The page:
cycles for radio devices that do not transmit continuously.
For example, a GSM mobile phone transmits for only about
one-eighth of the time, so a SAR probe measures one-eighth
of the peak power from such devices.
Several groups have pushed recently to standardize test
methods for SAR testing, including uncertainty calculations.
Although new standards for measurement have been issued, the
overall SAR limits have not changed. CENELEC and IEEE have
produced similar specifications because the majority of
people involved in writing them were on both boards. The
CENELEC standard, EN 50360, has recently been published in
the Official Journal of the European Communities as a
harmonized standard. EN 50360 references EN 50361, which
contains the test methods. SAR test method specification
IEEE P1528 is already in draft format and should be due for
In Europe, a key problem with the CENELEC standard is that
it is only concerned with devices held next to the human
ear, that is, handset testing next to a phantom head. EN
50360 is applicable to all RF devices that are "to be used
in close proximity to the human ear."3 The standard does not
contain the actual limits. Actual limits can be found in
either the ICNIRP Guidelines (April 1998) or Council
Recommendation 1999/519/EC Annex II.4,5 EN 50360 applies to
devices transmitting with an average power greater than 20
mW and in the frequency range of 300 MHz to 3 GHz.
Devices that transmit ¾20 mW are "deemed to comply with the
basic restrictions without testing." No standards have been
harmonized for devices other than those such as mobile
phones and cordless phones. However, manufacturers must
still comply with the EU SAR limits for devices such as PDAs
that have an integral RF module for GSM. Such devices are
tested against flat phantoms that simulate body parts.
In the United States, the limits and applicable products are
contained in Title 47 of the Code of Federal Regulations 47
CFR Part 2.1093, which covers portable devices with
transmitters within 20 cm of a user's body.6 It also
includes an applicability list that encompasses virtually
all radio products, depending on their output power. A full
explanation of the relevant parts, SAR limits, and SAR test
methods is contained in FCC OET Bulletin 65 Supplement C.7
A recent development in Australia has delayed plans for
more-aggressive SAR requirements. The Australian
Communications Authority postponed a proposal to extend the
scope of SAR testing. That scope would have included all
radio products except emergency beacons. Test methods have
not yet been developed for implementing some of the required
For the UK, the Stewart Report recommends that information
on SAR values for mobile phones should be readily accessible
to consumers at the point of sale. For example, the report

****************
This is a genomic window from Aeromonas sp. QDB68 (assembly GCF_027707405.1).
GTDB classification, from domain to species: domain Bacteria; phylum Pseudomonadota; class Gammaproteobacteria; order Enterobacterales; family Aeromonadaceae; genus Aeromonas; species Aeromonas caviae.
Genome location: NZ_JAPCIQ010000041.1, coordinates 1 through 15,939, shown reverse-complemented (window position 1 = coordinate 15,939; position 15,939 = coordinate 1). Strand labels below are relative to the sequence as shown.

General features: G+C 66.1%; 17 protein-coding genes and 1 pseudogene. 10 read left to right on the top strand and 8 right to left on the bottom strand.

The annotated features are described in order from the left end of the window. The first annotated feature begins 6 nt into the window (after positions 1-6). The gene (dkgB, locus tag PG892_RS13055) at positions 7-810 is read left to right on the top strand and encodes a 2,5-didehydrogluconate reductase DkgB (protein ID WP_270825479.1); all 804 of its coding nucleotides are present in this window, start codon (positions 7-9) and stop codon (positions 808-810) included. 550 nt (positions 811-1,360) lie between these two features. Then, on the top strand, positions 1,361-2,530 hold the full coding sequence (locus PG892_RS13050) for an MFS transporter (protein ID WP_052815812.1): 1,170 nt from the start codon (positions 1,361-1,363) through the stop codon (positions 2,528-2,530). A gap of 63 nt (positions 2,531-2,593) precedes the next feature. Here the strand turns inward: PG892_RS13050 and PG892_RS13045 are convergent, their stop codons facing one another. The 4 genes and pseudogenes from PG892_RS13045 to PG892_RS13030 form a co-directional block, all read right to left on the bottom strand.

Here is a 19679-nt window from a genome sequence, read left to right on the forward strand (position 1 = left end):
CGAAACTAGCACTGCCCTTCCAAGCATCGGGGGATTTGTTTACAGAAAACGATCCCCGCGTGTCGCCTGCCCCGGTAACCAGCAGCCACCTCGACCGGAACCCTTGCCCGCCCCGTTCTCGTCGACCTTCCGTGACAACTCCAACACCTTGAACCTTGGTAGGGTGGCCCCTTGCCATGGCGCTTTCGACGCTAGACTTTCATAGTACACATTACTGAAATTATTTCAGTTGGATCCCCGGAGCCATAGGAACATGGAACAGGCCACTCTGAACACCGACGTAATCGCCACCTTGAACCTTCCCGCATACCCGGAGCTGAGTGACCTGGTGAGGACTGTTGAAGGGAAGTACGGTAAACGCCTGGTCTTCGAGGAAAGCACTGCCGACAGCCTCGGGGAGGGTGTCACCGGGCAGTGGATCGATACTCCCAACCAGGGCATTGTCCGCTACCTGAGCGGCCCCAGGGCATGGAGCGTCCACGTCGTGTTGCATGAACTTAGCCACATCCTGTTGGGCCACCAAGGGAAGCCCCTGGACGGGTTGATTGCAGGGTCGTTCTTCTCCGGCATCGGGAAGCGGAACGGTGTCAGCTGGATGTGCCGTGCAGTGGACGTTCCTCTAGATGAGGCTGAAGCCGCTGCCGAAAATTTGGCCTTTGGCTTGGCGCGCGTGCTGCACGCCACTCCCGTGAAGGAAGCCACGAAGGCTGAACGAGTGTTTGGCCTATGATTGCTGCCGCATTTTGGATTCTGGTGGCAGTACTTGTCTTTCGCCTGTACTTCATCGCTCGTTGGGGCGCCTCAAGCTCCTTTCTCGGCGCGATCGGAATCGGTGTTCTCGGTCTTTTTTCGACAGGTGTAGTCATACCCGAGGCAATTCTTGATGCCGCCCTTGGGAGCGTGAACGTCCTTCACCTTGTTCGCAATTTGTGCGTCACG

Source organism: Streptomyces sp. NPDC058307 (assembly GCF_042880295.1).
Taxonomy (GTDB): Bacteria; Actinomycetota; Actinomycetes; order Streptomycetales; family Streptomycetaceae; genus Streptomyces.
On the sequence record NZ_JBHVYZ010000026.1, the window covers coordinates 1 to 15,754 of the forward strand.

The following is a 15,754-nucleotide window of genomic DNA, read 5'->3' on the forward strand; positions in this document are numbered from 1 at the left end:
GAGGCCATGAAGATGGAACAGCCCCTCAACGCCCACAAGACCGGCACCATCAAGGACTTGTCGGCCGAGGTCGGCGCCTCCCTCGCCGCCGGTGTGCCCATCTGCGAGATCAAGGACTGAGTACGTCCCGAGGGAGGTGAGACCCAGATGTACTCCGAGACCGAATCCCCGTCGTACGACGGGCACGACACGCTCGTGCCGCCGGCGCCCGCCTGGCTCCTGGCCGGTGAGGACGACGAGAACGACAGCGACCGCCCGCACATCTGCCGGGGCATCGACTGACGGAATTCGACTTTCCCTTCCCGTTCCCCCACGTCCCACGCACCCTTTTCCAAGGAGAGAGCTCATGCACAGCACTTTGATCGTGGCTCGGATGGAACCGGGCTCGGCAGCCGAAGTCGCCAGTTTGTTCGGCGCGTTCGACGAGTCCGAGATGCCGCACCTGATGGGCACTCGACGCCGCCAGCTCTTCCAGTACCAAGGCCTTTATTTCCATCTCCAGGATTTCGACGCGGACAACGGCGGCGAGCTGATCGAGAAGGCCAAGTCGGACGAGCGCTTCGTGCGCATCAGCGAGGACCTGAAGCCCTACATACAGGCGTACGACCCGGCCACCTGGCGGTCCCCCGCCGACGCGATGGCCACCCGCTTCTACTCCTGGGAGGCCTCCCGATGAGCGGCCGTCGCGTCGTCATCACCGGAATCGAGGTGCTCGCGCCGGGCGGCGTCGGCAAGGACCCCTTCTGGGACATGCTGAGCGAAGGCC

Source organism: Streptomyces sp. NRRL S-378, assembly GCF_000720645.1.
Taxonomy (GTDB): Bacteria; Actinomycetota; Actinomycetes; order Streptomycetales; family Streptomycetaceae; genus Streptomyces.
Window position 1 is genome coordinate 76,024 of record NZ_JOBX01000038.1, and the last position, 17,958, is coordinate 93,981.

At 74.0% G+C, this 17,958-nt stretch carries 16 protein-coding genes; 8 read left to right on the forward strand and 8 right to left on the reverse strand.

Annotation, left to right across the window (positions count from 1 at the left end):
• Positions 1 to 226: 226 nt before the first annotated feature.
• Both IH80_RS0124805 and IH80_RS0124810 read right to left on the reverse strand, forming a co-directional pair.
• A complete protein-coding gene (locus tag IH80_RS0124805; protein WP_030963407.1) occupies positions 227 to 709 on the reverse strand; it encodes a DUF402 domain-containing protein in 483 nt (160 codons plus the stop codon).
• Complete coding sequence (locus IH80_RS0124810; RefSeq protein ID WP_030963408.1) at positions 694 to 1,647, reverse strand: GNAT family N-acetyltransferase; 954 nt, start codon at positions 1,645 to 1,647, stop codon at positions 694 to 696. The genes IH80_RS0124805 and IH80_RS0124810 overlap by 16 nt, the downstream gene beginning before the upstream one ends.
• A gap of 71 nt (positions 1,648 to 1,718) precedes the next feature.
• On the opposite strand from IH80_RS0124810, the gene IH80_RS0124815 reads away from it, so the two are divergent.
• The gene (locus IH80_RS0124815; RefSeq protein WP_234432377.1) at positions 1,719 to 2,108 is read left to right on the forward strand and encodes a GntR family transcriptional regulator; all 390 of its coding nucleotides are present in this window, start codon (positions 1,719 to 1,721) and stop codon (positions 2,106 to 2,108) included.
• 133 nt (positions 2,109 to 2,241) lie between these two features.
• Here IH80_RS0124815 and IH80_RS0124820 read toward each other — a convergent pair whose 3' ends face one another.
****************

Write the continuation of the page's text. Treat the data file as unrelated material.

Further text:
recommends that the information be printed on the product's
box. The report also suggests that stores provide leaflets
with explanatory and comparative information. Other
recommendations include placing the information on the
phone's label, and making it available via the phone's
display. The report also recommends publishing such data on
a national Web site.
In the United States, the Cellular Telecommunication
Industry Association (CTIA) requires that any mobile phone
it certifies be sold with explanatory information. This
information must confirm that the phone has passed FCC
safety standards. Manufacturers must also include applicable
SAR data for that phone and an explanation of how the SAR
testing was done.
The Mobile Manufacturers Forum (including Alcatel, Ericsson,
Mitsubishi Electric, Motorola, Nokia, Panasonic, Philips,
Siemens, and Sony) reports SAR values on its Web site
(http://www.mmfai.org). The site provides SAR information on
all new models of mobile phones. Information is also posted
for existing models still in production.
Some devices are being marketed to protect users from RF or
SAR, but until formal test procedures are established and
results are published for these products, it is difficult to
comment on their effectiveness. One report found that
hands-free kits may actually increase SAR levels within the
human brain, but the test methods used for the report have
fallen into question. These effects have never been
repeated.8 To the contrary, SAR test reports from various
test houses show that hands-free kits considerably reduce
New developments in SAR testing can be expected as knowledge
of radiation effects increases. Improved standards and
legislation should follow. In Europe, standards are set to
be adopted by CENELEC that will cover products such as GSM
base stations, antitheft ports, and low-power radio devices.
In the United States, FCC has cautioned that further
revisions to Supplement C can be anticipated before it
adopts draft standard IEEE P1528.
RF Exposure: SAR Standards and Test
Methods Part 1